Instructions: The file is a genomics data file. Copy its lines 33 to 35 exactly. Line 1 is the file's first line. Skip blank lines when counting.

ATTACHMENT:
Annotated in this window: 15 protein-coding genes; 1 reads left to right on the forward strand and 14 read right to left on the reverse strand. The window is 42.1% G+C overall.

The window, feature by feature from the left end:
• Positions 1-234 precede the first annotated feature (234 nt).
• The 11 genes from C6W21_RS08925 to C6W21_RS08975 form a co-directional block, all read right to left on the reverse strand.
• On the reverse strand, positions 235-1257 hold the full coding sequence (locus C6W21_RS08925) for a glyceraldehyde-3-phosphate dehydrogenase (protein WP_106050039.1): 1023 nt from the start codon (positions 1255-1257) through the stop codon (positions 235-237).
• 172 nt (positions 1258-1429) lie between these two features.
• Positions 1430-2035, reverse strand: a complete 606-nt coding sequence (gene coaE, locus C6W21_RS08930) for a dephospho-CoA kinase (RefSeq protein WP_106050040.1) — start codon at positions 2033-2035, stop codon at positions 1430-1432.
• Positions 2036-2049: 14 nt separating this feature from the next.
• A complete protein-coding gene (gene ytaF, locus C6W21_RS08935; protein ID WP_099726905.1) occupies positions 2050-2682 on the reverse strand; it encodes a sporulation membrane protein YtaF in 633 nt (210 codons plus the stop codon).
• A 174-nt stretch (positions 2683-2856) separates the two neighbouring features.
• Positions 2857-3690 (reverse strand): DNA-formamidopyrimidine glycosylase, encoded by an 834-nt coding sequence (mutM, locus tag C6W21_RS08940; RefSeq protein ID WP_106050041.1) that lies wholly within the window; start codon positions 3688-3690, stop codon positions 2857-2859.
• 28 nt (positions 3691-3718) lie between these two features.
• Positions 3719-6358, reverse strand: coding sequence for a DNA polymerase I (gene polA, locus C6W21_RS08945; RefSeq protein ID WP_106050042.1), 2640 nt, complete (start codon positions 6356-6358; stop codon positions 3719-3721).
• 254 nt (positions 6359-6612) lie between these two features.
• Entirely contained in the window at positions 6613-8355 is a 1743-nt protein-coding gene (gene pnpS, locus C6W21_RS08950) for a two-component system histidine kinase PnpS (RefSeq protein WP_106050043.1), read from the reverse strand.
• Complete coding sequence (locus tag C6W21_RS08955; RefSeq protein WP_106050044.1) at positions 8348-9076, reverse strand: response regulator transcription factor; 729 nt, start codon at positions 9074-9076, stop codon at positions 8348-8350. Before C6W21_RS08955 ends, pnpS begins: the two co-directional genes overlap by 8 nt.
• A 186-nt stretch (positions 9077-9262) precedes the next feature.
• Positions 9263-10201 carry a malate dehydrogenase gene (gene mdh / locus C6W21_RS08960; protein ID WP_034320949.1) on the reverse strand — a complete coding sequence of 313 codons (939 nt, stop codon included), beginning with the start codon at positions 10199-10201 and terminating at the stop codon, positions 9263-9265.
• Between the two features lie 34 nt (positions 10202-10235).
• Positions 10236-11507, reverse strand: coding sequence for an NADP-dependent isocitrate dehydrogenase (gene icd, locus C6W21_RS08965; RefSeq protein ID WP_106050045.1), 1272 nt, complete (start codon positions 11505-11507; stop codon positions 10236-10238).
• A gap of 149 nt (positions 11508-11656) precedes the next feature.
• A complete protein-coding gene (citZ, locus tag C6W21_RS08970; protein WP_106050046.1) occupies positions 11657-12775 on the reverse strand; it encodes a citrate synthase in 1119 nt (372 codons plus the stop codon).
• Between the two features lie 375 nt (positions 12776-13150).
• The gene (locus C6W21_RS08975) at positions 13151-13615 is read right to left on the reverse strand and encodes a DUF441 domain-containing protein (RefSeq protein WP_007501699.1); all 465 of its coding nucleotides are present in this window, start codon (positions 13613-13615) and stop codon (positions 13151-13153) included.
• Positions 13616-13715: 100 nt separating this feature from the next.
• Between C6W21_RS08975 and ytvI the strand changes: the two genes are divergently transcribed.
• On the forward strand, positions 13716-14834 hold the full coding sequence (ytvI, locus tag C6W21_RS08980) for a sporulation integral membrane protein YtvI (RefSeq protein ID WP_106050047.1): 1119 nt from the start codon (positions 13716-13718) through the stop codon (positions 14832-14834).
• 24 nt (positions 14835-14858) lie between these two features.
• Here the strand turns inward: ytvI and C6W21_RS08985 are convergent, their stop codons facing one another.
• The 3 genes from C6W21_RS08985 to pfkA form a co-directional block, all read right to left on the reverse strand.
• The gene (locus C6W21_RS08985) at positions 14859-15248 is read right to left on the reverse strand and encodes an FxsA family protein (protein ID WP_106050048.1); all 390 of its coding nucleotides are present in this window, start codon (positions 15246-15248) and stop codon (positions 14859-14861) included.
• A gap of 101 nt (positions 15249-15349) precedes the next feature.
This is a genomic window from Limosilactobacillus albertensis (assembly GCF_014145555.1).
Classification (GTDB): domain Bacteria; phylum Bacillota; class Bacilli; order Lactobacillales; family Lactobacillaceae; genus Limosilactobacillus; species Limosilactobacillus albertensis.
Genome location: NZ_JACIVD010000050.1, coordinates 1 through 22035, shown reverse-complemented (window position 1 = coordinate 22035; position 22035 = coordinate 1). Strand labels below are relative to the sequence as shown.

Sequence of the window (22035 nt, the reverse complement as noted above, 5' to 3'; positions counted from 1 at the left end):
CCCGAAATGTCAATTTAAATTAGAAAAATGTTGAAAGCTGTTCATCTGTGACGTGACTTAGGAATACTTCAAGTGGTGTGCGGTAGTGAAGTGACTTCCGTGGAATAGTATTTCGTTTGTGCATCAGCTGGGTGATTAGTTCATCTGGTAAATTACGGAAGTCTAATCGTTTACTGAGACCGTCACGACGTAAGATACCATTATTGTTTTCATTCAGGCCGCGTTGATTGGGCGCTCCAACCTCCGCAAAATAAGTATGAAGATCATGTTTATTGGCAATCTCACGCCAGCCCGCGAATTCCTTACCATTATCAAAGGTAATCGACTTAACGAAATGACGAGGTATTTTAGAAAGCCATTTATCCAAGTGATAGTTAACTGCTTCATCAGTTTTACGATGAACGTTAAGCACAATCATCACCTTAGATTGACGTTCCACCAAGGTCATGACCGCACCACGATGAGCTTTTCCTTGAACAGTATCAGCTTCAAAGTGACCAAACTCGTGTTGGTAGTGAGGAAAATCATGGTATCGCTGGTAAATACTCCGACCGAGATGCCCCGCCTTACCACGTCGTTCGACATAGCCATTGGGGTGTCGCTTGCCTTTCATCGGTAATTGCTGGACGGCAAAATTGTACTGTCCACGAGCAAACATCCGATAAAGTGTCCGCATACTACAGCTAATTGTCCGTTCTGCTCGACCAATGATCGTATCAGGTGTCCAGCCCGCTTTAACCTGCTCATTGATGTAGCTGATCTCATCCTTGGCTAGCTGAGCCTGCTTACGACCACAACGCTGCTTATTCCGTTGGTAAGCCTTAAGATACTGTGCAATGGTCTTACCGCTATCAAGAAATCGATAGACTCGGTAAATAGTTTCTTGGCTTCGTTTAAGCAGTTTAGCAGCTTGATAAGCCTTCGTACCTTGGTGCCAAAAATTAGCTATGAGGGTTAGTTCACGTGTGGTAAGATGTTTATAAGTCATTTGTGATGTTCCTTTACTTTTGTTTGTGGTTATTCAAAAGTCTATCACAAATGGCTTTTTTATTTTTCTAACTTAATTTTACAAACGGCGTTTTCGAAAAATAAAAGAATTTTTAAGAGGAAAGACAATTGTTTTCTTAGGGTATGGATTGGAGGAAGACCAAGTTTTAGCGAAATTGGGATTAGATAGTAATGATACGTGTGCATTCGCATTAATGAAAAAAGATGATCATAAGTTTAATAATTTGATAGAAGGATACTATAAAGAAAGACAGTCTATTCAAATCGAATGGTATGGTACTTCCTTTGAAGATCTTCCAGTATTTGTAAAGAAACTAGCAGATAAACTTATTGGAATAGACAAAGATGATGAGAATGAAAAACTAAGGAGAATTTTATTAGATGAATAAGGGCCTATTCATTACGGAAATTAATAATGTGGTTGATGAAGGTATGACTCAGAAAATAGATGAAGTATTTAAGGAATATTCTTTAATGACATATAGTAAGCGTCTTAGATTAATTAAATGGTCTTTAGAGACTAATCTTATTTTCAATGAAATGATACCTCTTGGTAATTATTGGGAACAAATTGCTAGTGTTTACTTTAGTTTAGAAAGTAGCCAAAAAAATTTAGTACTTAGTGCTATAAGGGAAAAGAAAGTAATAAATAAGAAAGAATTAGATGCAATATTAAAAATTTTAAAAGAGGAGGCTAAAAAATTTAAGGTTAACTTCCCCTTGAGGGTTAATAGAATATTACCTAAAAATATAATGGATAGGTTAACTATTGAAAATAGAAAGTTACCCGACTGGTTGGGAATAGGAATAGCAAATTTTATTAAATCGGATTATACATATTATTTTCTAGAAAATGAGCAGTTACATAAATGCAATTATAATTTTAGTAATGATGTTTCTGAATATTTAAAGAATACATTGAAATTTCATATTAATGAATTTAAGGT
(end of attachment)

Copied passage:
This is a genomic window from Limosilactobacillus albertensis (assembly GCF_014145555.1).
Classification (GTDB): domain Bacteria; phylum Bacillota; class Bacilli; order Lactobacillales; family Lactobacillaceae; genus Limosilactobacillus; species Limosilactobacillus albertensis.
Genome location: NZ_JACIVD010000050.1, coordinates 1 through 22035, shown reverse-complemented (window position 1 = coordinate 22035; position 22035 = coordinate 1). Strand labels below are relative to the sequence as shown.